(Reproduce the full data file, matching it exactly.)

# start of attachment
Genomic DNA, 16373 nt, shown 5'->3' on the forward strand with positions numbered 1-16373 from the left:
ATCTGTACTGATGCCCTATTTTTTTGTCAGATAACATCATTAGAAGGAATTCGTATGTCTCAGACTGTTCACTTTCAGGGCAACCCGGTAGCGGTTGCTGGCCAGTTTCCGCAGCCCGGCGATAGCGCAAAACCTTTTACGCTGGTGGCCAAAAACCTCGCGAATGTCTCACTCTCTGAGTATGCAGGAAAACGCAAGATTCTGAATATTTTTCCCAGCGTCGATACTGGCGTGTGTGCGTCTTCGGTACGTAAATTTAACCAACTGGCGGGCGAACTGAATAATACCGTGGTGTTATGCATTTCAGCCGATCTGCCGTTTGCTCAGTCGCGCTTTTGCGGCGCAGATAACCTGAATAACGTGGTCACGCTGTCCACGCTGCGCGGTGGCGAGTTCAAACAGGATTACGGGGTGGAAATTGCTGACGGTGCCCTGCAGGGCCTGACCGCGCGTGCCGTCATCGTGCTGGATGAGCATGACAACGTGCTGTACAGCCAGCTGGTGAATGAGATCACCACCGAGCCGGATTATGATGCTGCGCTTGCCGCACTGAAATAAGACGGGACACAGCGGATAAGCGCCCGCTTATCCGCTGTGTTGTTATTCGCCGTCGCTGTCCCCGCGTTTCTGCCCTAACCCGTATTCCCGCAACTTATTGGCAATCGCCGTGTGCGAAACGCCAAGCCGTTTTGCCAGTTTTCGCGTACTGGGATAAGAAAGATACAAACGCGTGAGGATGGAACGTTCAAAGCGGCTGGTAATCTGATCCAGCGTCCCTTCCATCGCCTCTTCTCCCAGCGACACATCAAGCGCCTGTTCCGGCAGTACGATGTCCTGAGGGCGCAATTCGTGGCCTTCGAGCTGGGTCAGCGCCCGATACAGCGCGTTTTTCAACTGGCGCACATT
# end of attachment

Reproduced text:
Genomic DNA, 16373 nt, shown 5'->3' on the forward strand with positions numbered 1-16373 from the left:
ATCTGTACTGATGCCCTATTTTTTTGTCAGATAACATCATTAGAAGGAATTCGTATGTCTCAGACTGTTCACTTTCAGGGCAACCCGGTAGCGGTTGCTGGCCAGTTTCCGCAGCCCGGCGATAGCGCAAAACCTTTTACGCTGGTGGCCAAAAACCTCGCGAATGTCTCACTCTCTGAGTATGCAGGAAAACGCAAGATTCTGAATATTTTTCCCAGCGTCGATACTGGCGTGTGTGCGTCTTCGGTACGTAAATTTAACCAACTGGCGGGCGAACTGAATAATACCGTGGTGTTATGCATTTCAGCCGATCTGCCGTTTGCTCAGTCGCGCTTTTGCGGCGCAGATAACCTGAATAACGTGGTCACGCTGTCCACGCTGCGCGGTGGCGAGTTCAAACAGGATTACGGGGTGGAAATTGCTGACGGTGCCCTGCAGGGCCTGACCGCGCGTGCCGTCATCGTGCTGGATGAGCATGACAACGTGCTGTACAGCCAGCTGGTGAATGAGATCACCACCGAGCCGGATTATGATGCTGCGCTTGCCGCACTGAAATAAGACGGGACACAGCGGATAAGCGCCCGCTTATCCGCTGTGTTGTTATTCGCCGTCGCTGTCCCCGCGTTTCTGCCCTAACCCGTATTCCCGCAACTTATTGGCAATCGCCGTGTGCGAAACGCCAAGCCGTTTTGCCAGTTTTCGCGTACTGGGATAAGAAAGATACAAACGCGTGAGGATGGAACGTTCAAAGCGGCTGGTAATCTGATCCAGCGTCCCTTCCATCGCCTCTTCTCCCAGCGACACATCAAGCGCCTGTTCCGGCAGTACGATGTCCTGAGGGCGCAATTCGTGGCCTTCGAGCTGGGTCAGCGCCCGATACAGCGCGTTTTTCAACTGGCGCACATT